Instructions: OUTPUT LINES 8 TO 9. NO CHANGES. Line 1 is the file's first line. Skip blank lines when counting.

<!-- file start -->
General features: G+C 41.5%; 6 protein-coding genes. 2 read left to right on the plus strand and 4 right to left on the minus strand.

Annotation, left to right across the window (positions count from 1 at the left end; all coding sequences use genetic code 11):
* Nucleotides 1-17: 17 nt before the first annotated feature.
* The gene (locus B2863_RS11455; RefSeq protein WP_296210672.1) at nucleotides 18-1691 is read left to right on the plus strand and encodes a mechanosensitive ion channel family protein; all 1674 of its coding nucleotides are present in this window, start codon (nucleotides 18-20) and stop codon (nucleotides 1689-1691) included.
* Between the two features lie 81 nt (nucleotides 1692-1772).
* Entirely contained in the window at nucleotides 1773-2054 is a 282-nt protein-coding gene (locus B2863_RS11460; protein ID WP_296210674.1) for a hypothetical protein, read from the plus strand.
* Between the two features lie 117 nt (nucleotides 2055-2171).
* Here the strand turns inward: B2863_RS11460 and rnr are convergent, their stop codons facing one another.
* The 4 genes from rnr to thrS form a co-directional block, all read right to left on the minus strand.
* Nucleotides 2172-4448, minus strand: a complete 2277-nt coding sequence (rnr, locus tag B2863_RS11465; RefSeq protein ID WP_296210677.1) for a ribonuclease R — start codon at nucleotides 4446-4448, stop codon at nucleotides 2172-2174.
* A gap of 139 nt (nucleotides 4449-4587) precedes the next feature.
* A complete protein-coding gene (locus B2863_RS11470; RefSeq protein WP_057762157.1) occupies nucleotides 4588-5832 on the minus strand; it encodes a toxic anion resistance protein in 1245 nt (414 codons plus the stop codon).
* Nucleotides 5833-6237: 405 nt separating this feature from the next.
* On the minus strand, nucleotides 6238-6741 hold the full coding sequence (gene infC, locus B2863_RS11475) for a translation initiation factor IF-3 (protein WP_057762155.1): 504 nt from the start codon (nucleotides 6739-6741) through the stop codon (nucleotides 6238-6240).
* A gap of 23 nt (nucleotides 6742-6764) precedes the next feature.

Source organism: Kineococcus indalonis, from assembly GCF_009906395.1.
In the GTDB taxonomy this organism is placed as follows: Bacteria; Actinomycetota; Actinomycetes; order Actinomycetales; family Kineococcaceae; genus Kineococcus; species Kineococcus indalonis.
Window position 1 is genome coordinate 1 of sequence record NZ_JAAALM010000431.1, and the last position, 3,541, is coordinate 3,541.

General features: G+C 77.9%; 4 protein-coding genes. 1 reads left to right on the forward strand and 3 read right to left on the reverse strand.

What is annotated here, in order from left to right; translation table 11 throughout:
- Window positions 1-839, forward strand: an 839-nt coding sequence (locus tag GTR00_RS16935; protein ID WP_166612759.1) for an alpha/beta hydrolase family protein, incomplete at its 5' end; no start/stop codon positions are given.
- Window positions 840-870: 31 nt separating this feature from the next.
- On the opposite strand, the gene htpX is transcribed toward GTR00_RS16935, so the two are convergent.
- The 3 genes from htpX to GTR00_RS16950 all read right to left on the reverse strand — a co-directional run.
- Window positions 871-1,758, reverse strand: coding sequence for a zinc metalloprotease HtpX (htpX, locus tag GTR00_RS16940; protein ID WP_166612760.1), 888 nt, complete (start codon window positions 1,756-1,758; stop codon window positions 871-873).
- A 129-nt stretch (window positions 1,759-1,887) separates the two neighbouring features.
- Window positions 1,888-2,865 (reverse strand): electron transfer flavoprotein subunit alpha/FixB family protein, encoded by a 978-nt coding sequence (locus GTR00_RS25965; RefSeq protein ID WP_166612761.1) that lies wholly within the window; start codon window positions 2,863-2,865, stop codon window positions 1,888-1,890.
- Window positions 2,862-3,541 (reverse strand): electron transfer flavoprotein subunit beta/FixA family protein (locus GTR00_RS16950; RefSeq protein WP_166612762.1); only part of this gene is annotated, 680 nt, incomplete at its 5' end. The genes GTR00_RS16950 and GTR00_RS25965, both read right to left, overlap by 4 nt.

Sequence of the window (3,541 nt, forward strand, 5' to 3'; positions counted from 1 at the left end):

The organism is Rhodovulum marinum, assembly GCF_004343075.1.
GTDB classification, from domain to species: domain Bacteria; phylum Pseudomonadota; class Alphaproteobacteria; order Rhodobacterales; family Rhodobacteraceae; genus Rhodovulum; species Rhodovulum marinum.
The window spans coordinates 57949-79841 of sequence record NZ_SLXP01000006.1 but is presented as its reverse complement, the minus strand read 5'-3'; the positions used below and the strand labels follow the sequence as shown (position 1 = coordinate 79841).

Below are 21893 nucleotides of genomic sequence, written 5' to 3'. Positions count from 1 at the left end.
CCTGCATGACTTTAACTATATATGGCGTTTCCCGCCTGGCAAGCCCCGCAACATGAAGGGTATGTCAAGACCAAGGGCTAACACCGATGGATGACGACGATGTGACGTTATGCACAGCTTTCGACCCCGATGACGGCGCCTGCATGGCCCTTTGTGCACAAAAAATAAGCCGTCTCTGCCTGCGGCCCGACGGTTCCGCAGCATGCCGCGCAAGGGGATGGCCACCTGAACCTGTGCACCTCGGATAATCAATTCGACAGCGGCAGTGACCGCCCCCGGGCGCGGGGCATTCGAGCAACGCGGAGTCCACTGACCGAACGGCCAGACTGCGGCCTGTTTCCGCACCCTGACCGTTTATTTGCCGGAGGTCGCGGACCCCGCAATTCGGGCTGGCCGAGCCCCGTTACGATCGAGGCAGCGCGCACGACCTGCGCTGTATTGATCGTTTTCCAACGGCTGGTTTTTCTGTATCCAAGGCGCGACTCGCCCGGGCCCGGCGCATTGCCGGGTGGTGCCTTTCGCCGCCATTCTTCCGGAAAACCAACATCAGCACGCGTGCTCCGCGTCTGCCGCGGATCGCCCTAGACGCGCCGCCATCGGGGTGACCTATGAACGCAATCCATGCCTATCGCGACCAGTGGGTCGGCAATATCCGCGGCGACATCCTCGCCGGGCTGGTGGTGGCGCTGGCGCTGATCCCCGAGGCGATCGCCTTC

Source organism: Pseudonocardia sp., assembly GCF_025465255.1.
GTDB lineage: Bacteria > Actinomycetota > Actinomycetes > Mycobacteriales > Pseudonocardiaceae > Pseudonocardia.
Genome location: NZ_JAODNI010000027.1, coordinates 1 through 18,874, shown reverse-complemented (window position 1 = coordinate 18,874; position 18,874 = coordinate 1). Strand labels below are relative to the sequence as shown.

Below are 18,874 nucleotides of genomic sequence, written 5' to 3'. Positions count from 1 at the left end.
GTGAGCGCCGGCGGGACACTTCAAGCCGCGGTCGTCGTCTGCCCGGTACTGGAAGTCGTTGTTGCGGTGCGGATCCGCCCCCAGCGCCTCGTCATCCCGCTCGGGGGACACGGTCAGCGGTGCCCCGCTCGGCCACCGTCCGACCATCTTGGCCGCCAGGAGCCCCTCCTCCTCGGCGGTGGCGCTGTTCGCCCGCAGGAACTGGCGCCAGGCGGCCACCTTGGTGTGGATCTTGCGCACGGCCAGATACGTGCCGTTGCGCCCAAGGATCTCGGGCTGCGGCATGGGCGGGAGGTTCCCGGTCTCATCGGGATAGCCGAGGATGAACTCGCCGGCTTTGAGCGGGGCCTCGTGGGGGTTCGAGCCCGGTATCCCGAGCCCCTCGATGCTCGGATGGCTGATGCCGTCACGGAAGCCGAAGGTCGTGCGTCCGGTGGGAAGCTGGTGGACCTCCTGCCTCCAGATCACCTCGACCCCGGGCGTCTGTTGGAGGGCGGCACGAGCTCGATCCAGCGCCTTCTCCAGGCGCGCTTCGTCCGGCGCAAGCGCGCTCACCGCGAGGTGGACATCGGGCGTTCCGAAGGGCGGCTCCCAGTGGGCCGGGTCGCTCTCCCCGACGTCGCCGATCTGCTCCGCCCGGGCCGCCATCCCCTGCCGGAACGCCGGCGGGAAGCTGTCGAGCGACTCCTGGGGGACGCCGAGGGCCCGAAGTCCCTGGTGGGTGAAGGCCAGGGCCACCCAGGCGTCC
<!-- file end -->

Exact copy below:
* Here the strand turns inward: B2863_RS11460 and rnr are convergent, their stop codons facing one another.
* The 4 genes from rnr to thrS form a co-directional block, all read right to left on the minus strand.